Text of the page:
1) For scantool and server/client type communications, such as OBD or UDS (ISO-14229) or ISO-14230 requests and responses, it should be encoded using ISO-15765. This means the first byte will be the PCI byte, which will indicate the frame type and following data length. These may serve large payloads (up to 4KB) that span multiple frames. Read up on ISO-15765 for more information, as we’ll only touch on the basics here.

For example, a typical OBD request for engine RPM will be sent to an address like 0x7DF or 0x7E0 (if CAN-11) and have these bytes:

02 01 0C 00 00 00 00 00

The PCI byte is 0x02, which indicates that it is a single frame message (0x0 high nybble) and 2 bytes follow (0x2 low nybble), then you have the Service ID (0x01 – PID request), the desired PID (0x0C – Engine RPM), and the rest are 0x00 padding bytes.

The response to that example would come from an ID like 0x7E8 (typical CAN-11 ECM response ID) and have bytes that look something like:

04 41 0C 12 34 00 00 00

The PCI byte is 0x04, which is a single frame message with 4 bytes that follow. 0x41 is your Service Response ID (0x01 from the request, XOR’ed by 0x40), 0x0C is the PID you’re getting data for (Engine RPM), and then the value is 0x1234 which is 1165 RPM (scaling on this PID is 0.25 RPM).

When the high-nybble of that first PCI byte is 0x1, then you have the first frame of a multi-frame payload and the other side is expected to send a flow-control frame (0x3 for the high nybble), then you’ll see a series of frames with 0x2 for the PCI high nybble, which are the remaining multi-frame payloads. ISO-15765 explains how each of these work.

Service IDs of 0x0A and below will typically be OBD requests, and anything higher will be an ISO-14229, ISO-14230, or manufacturer-specific service. Despite having a higher ISO number, ISO-14230 is generally only used in older vehicles, falling out of favor for UDS / ISO-14229 which is increasingly commonplace.

2) For CAN broadcasts and some module-to-module communications, you’ll typically have raw CAN frames that use the manufacturer’s own encoding, rather than any ISO-15765 or other common standard. As such, we really can’t offer a one-size-fits-all explanation here like we can for OBD or UDS services.

You’ll have to know (or learn) how to decode these CAN broadcasts for your specific vehicle, and in many cases there will be some commonality shared across vehicle models of the same manufacturer and era. Typically, you would find parameters encoded in this CAN data by manipulating one of the vehicle’s controls or sensors, and trying to observe that change in the CAN data. You might also notice that some bytes/bits are always changing on every frame… It is fairly common for these frames to contain counters and checksums, as these add another layer of data integrity, and is another hurdle for any message injection or replay attempts.

If you have a GM Global A vehicle (mid-2000’s through late 2010’s), it can be very useful to purchase access to GMW8762 from a legitimate source, which provides a detailed explanation of most CAN signals found on the High-Speed CANs of these vehicles. Note that the Low-Speed / Single-Wire CAN (aka GMLAN) is different, and some insights into that may be found in the open source “GMLAN Bible”.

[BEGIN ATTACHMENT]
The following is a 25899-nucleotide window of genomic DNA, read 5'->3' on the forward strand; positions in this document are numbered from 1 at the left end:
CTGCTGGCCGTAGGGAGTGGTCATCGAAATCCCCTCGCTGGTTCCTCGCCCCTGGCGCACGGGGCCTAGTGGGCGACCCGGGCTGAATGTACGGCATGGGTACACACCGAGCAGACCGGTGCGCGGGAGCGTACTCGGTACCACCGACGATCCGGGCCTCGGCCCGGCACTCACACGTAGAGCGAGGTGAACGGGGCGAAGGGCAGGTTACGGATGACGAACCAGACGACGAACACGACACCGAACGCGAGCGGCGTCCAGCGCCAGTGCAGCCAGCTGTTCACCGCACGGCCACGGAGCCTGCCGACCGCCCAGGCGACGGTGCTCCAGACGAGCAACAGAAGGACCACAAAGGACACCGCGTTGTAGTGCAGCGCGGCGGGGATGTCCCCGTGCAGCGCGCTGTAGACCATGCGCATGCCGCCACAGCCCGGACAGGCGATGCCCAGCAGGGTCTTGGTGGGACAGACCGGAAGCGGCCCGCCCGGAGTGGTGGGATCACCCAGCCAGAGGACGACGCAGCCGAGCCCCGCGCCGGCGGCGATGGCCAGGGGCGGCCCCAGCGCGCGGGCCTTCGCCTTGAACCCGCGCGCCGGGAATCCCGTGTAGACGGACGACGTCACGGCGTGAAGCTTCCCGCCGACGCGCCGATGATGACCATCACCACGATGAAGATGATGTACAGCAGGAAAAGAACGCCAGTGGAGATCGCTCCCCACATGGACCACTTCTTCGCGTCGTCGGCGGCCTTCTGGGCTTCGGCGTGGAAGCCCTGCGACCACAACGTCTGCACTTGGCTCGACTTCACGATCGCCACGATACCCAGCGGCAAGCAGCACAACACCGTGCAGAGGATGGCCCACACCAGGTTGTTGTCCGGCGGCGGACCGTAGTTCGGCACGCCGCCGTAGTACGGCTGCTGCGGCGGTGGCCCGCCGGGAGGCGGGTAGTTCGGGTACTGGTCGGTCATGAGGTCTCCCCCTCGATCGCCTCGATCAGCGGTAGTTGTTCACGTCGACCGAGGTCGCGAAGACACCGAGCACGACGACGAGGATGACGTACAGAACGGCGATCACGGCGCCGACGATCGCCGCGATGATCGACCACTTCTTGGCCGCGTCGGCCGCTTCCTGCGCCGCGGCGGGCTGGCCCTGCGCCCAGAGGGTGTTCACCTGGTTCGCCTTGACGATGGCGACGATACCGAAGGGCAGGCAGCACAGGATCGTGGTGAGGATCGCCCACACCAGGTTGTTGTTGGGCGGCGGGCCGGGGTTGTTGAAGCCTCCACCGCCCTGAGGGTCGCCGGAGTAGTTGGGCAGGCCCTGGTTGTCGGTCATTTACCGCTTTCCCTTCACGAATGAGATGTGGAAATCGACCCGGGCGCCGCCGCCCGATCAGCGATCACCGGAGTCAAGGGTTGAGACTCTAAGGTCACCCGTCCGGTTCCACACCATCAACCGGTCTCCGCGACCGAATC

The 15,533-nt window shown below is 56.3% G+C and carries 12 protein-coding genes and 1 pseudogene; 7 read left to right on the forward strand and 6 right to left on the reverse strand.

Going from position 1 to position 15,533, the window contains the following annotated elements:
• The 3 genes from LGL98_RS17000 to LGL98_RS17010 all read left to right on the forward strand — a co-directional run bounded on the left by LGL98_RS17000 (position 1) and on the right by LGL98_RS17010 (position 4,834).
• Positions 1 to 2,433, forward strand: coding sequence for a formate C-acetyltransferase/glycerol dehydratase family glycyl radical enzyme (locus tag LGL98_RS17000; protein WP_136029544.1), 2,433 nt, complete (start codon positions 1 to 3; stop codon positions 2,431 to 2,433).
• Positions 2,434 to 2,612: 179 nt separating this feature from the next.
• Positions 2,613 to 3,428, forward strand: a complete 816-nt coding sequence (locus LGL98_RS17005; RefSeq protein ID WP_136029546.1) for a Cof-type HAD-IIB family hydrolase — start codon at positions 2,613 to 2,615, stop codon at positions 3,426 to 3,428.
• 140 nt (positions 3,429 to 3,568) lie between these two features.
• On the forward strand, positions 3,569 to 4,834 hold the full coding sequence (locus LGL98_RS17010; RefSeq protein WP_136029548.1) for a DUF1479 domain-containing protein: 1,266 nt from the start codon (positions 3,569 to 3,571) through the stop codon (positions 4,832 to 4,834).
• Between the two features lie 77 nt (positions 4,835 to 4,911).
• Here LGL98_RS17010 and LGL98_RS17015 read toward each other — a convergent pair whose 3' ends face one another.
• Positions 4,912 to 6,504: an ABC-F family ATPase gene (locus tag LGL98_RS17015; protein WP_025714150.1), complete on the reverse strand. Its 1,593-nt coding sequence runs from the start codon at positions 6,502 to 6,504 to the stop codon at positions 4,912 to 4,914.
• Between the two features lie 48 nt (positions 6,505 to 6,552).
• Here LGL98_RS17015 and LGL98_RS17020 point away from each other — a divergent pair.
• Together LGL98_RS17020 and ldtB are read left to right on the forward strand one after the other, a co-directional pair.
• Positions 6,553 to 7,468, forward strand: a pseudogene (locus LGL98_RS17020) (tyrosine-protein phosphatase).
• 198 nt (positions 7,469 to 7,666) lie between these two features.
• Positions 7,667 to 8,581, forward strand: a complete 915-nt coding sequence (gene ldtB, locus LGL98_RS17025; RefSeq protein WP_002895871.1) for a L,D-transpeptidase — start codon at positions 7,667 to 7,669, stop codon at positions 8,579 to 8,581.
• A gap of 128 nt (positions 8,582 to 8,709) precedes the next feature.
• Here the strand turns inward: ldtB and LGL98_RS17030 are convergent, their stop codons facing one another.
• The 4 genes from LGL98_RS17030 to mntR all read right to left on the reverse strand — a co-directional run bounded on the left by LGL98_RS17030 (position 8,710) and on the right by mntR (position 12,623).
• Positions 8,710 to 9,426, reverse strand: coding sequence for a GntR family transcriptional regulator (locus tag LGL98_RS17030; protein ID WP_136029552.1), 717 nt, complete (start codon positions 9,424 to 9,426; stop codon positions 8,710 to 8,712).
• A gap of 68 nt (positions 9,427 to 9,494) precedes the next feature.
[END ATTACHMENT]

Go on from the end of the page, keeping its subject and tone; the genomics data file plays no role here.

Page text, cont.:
What does each OBD or UDS Service ID do? This only applies to request/response messages, and not CAN broadcasts. You want to look at SAE J1979, ISO-14229, or maybe ISO-14230, for a complete list and details, depending on what you’re working with. There may also be additional manufacturer-specific services being used by certain scantools. Here is a brief summary that is not all-inclusive:

Service	ISO-15031-5 / SAE J1979 (OBD)
01	Request Diagnostic Data
02	Request Freeze Frame Data
03	Request Trouble Codes
04	Clear Diagnostic Information
05	Request O2 Monitor Results
06	Request Monitor Test Results
07	Request Pending Trouble Codes
08	Request Control
09	Request Vehicle Information
0A	Request Permanent Trouble Codes
Service	ISO-14230-3 (KWP2000)
10	StartDiagnosticSession
11	ECUReset
14	ClearDiagnosticInfo
17	ReadStatusOfDTC
18	ReadDTCByStatus
1A	ReadECUIdentification
21	ReadDataByLocalIdentifier
22	ReadDataByIdentifier
23	ReadMemoryByAddress
27	SecurityAccess
28	DisableNormalMsgTransmission
29	EnableNormalMsgTransmission
2C	DynamicallyDefineDataIdentifier
2E	WriteDataByIdentifier
2F	IoctlByCommonIdentifier
30	IoctlByLocalIdentifier
31	StartRoutineByLocalIdentifier
32	StopRoutineByLocalIdentifier
33	RequestRoutineResultsByLocalIdentifier
34	RequestDownload
35	RequestUpload
36	TransferData
37	RequestTransferExit
3B	WriteDataByLocalIdentifier
3D	WriteMemoryByAddress
3E	TesterPresent
85	ControlDTCSetting
86	ResponseOnEvent
Service	ISO-14229-1 (UDS)
10	DiagnosticSessionControl
11	ECUReset
14	ClearDiagnosticInfo
19	ReadDTCInformation
22	ReadDataByIdentifier
23	ReadMemoryByAddress
24	ReadScalingDataByIdentifier
27	SecurityAccess
28	CommunicationControl
2A	ReadDataByPeriodicIdentifier
2C	DynamicallyDefineDataIdentifier
2E	WriteDataByIdentifier
2F	IoctlByIdentifier
31	RoutineControl
34	RequestDownload
35	RequestUpload
36	TransferData
37	RequestTransferExit
38	RequestFileTransfer
3D	WriteMemoryByAddress
3E	TesterPresent
83	AccessTimingParameter
84	SecuredDataTransmission
85	ControlDTCSetting
86	ResponseOnEvent
87	LinkControl

How Do I Request Data Parameters via OBD / UDS? Services 01 and 22 are most common (see below). Some older vehicles also used Service 21, however the meaning the those PIDs changed much more between vehicle models and years, while Service 01 is standardized, and Service 22 contains a mix of standardized and manufacturer PIDs (reasonably stable between models, in many cases).